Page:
Intel EU Antitrust Fines Could be Huge, Rumored This Week

Dennis Faas's picture

Chipmaker Advanced Micro Devices' (AMD) complaint to the European Commission (EC) about its competitor's practice of encouraging retailers to sell their own processors has ended with a significant fine against defendant Intel. The ruling is expected later this week.

Back in 2001, AMD filed complaint against Intel, claiming that its rival in the x86 microprocessor market had violated antitrust law by pushing retailers to sell its own hardware over AMD-based computers. Intel did so through retroactive rebates that ultimately saved retailers and customers cash -- but according to AMD, it came at the expense of fair competition. The claim by AMD was under investigation for six years before formal charges laid by the European Union executive were made in 2007. (Source:

Note: The European Commission (formally the Commission of the European Communities) is the executive branch of the European Union (EU). (Source:

EC Raids Intel Office in 2008

In the time since, AMD has added more complaints, claiming that Intel even went so far as to pay retailers outright for keeping its rivals' hardware off shelves.

Although slow to action, the EC took dramatic steps when it raided Intel's offices in Germany early in 2008. It followed those forays with similar investigative invasions of Intel retail partners. The actions culminated in a five hundred page report describing the European Commission's findings against Intel, which in the time since 2008 have been shared with antitrust authorities in 27 European Union countries.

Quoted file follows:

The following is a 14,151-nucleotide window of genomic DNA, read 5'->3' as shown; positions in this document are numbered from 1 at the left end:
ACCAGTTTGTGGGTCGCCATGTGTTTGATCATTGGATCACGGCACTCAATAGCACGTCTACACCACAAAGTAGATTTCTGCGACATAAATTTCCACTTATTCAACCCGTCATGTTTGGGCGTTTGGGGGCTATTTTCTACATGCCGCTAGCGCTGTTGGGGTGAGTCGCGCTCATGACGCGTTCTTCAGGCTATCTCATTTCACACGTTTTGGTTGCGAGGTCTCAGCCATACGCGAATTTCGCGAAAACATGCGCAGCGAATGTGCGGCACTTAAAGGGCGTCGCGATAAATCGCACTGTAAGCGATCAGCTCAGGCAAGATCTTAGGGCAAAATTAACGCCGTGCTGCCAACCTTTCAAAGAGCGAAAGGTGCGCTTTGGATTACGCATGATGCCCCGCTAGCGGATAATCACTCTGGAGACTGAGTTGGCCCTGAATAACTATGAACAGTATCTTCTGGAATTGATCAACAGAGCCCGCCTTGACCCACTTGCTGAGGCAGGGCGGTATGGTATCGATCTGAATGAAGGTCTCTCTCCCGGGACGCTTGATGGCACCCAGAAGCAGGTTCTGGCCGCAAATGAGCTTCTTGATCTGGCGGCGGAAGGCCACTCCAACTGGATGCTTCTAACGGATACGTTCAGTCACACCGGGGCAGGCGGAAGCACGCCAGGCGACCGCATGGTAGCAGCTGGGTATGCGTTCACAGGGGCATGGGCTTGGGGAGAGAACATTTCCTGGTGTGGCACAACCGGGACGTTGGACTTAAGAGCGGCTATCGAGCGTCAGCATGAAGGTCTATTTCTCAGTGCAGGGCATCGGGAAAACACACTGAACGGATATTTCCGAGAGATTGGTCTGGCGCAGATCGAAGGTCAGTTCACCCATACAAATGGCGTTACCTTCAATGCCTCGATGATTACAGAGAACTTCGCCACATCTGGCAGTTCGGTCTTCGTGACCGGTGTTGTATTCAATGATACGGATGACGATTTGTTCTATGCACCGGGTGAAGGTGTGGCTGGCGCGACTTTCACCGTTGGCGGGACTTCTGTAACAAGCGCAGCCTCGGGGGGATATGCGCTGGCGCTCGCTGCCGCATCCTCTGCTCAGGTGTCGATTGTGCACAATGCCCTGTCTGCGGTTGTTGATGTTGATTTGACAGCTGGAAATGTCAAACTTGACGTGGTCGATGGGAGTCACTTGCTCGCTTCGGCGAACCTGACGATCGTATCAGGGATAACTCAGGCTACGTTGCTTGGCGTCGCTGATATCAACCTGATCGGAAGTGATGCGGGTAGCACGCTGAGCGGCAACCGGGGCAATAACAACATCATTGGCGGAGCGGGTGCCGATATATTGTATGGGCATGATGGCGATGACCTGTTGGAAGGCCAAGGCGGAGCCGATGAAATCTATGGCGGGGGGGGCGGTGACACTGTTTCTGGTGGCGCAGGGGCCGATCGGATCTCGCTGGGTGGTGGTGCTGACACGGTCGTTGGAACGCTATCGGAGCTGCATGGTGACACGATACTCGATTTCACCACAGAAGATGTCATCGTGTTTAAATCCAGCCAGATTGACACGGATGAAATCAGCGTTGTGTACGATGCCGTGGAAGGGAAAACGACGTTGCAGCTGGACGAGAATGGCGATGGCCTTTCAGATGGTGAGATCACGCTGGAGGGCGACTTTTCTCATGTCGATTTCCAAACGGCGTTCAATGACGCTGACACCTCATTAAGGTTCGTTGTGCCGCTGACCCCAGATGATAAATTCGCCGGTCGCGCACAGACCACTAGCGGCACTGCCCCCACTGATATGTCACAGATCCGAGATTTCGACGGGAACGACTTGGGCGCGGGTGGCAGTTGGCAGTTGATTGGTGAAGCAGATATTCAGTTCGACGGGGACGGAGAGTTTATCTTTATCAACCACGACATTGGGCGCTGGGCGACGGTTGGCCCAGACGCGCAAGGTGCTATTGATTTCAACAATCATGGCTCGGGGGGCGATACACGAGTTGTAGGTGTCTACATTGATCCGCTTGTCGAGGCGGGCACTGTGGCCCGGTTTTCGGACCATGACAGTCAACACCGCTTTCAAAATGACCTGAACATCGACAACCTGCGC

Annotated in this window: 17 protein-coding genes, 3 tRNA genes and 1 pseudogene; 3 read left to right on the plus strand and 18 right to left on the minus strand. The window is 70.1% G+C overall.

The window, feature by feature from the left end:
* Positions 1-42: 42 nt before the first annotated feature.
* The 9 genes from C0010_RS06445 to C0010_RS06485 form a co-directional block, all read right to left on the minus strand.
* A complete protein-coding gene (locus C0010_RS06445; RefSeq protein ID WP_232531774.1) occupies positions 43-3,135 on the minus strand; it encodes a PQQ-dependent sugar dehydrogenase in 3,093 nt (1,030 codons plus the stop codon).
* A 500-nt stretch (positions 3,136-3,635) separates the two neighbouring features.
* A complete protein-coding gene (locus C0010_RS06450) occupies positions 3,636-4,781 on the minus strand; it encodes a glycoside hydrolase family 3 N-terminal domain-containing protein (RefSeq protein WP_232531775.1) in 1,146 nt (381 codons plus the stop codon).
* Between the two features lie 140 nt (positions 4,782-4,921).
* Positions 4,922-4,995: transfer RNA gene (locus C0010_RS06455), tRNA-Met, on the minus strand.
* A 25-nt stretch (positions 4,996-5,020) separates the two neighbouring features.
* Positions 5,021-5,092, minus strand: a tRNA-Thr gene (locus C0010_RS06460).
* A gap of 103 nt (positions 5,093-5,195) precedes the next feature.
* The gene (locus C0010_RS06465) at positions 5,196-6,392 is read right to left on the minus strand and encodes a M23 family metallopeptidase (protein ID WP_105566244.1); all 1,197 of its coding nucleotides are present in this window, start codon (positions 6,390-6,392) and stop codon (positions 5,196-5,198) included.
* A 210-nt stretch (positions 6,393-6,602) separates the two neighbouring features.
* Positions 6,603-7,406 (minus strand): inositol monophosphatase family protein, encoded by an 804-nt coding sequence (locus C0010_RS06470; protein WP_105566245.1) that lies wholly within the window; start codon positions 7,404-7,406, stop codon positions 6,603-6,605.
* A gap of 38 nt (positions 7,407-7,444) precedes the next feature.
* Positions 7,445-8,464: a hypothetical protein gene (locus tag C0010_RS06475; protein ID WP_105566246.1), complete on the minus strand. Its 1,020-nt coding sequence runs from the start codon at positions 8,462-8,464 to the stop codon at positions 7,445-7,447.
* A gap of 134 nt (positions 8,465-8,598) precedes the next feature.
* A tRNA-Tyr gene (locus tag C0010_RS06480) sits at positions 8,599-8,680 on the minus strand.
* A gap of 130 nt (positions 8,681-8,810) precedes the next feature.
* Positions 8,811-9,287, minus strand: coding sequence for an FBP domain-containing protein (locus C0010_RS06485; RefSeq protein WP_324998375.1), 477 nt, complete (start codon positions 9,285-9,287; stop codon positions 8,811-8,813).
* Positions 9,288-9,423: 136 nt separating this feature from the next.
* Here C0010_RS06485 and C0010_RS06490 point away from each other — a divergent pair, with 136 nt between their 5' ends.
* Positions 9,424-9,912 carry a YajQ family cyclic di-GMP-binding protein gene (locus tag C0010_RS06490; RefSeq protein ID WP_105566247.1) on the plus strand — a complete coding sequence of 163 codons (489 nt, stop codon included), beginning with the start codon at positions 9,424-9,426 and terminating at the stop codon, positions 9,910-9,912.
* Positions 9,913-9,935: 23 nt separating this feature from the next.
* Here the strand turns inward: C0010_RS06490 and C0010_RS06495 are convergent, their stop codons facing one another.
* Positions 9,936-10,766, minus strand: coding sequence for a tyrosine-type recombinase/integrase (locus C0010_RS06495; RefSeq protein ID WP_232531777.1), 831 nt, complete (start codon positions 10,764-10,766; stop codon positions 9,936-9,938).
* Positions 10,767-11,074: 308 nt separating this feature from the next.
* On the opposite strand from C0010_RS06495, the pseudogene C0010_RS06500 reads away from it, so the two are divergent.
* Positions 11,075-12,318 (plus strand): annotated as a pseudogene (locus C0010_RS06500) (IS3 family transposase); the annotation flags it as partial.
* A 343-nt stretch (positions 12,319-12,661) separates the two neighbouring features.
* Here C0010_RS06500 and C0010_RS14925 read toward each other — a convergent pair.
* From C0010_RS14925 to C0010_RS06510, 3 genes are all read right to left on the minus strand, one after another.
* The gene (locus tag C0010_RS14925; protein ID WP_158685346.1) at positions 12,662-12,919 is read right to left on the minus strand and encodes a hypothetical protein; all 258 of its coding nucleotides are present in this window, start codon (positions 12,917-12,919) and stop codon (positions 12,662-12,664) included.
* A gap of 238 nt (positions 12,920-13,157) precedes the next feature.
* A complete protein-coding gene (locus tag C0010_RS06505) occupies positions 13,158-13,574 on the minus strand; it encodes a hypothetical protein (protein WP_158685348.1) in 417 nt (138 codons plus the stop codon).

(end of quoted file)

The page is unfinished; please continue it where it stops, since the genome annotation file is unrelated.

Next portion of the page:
EC Fine Could be Significant

Intel remains mum on the imminent fine, which should be formally announced when the European Union executive sits down for its weekly meeting on May 13.

"Our policy is not to comment on rumors and speculations. We are not part of that process, so we have no comment," said Chuck Molloy, Intel's legal spokesperson. AMD has also refused to comment.

It's not yet known what kind of fine Intel will receive, but most feel it will be heavy. It could even reach as high as 10 per cent of the company's total annual revenue, which was $37.6 billion in 2008. A more likely fine should be closer to that levied against Microsoft in 2004, totaling some $655 million. (Source:

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